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Co-Ownership of Natural Gas in Place and as Produced

Edward B. Poitevent, II, Oil and Gas Operations in Federal and Coastal Waters (1989)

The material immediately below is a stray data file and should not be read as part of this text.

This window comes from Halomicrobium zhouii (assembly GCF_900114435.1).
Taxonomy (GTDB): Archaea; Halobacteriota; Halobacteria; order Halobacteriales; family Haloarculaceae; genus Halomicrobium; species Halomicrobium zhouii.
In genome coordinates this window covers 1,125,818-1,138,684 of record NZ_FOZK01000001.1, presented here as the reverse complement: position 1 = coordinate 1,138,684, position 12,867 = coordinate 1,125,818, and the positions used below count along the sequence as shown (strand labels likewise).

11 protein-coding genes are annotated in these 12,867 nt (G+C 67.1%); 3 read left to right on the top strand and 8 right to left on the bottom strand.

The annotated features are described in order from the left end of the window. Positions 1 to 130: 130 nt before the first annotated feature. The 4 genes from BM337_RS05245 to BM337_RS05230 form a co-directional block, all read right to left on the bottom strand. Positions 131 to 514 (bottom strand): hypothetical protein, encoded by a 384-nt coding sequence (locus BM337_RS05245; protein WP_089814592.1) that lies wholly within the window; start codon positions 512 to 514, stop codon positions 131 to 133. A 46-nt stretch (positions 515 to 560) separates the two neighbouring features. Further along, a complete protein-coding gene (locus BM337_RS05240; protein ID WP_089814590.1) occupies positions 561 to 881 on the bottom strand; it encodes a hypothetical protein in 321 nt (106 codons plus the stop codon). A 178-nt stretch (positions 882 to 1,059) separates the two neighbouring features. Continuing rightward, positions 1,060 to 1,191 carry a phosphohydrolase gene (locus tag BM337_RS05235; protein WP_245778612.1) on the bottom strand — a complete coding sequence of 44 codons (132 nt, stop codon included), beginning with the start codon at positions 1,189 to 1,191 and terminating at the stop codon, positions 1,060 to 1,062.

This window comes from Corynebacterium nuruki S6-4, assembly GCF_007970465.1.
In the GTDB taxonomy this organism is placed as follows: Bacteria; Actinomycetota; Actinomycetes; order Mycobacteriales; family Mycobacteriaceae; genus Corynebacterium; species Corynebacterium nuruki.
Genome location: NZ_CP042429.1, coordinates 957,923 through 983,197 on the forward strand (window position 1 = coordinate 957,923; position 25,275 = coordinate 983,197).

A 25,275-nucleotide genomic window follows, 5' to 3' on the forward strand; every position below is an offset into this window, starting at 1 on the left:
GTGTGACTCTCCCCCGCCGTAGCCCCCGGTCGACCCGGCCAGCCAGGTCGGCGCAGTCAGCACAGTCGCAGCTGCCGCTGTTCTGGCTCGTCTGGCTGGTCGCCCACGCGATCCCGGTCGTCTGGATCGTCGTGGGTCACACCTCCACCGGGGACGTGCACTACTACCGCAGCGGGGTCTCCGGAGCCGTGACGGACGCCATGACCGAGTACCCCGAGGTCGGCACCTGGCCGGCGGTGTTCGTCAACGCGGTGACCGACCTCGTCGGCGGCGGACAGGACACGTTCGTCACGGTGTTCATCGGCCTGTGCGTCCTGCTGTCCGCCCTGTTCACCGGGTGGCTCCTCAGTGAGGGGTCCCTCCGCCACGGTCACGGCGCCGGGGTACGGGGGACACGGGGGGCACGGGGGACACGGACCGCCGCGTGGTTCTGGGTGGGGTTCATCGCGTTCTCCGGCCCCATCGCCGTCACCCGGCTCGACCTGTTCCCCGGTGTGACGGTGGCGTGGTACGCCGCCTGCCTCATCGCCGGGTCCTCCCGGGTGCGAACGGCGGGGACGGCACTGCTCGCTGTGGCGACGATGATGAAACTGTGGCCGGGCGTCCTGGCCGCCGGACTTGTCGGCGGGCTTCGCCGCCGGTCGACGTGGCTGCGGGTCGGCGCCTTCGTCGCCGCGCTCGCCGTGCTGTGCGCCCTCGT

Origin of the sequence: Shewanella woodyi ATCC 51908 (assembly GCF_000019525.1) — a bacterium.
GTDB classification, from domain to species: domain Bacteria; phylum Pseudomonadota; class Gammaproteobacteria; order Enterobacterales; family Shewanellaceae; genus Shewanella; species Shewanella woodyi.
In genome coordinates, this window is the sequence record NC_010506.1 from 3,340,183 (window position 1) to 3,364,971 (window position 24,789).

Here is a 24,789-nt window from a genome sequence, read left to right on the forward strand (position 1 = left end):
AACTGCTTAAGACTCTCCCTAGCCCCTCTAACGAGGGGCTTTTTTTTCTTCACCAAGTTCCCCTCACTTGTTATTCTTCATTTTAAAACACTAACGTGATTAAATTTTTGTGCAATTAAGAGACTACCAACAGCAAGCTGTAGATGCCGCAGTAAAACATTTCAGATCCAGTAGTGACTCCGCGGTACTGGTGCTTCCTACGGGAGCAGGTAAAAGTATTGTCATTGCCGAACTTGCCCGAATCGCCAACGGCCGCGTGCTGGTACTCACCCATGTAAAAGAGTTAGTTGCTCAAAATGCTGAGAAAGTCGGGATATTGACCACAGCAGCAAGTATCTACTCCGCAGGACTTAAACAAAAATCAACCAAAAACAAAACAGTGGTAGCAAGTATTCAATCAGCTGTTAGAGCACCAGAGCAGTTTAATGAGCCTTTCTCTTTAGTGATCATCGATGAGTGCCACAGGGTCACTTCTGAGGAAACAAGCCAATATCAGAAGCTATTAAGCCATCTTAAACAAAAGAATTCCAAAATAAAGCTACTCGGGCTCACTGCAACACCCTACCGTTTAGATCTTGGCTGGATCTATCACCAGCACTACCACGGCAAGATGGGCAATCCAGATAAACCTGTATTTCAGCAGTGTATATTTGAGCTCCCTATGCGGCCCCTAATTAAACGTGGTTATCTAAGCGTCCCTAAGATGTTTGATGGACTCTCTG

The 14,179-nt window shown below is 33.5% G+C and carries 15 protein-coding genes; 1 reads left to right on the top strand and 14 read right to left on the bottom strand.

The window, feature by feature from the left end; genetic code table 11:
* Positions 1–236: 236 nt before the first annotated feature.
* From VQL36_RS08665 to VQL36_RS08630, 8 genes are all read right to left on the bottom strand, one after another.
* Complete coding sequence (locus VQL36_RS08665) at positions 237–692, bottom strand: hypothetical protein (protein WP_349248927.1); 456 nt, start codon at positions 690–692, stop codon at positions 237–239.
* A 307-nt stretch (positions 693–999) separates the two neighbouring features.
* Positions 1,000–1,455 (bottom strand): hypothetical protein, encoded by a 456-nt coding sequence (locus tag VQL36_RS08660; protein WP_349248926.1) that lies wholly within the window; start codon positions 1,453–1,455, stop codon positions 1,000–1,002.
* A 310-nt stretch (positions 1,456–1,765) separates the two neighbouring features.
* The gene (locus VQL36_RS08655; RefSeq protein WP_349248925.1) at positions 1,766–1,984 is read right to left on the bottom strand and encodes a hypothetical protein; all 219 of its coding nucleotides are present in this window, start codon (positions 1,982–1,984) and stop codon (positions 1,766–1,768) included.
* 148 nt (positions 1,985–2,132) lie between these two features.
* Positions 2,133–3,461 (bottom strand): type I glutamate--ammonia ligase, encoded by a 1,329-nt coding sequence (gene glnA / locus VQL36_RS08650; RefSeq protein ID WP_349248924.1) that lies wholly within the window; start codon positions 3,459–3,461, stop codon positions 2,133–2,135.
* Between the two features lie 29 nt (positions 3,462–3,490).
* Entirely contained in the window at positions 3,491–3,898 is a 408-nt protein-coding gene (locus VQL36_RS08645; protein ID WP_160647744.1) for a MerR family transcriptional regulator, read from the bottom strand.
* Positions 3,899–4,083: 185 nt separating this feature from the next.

The problem of gas imbalances has also been created (or worsened) either by the failure of many parties to enter into properly negotiated gas balancing agreements or by the fact that historically little attention has been paid to gas balancing agreements. Although this may reflect the low historic value of gas prior to 1978, it also reflects the ability of parties heretofore to negotiate informal agreements by which their interests were brought into balance when imbalances occurred. The dramatic run-up in prices for natural gas experienced since the passage of the NGPA has, however, focused all eyes on the importance of natural gas to the energy needs of the United States, as well as on the bottom line of the companies producing it. This has, therefore, more sharply focused interest on the development of a more formal approach to gas imbalances and, hence, gas balancing agreements, among other things. At the same time, numerous developments have occurred in laws and regulations which have had an impact on the subject. Unfortunately, then, the natural gas industry is presently confronted with increasing instances of imbalances with no formal or clear mechanism for resolution of the problem. It is the intent of this paper to focus on the state of the question of gas imbalances and to suggest certain avenues to resolve various problems, both between the marketing parties and the r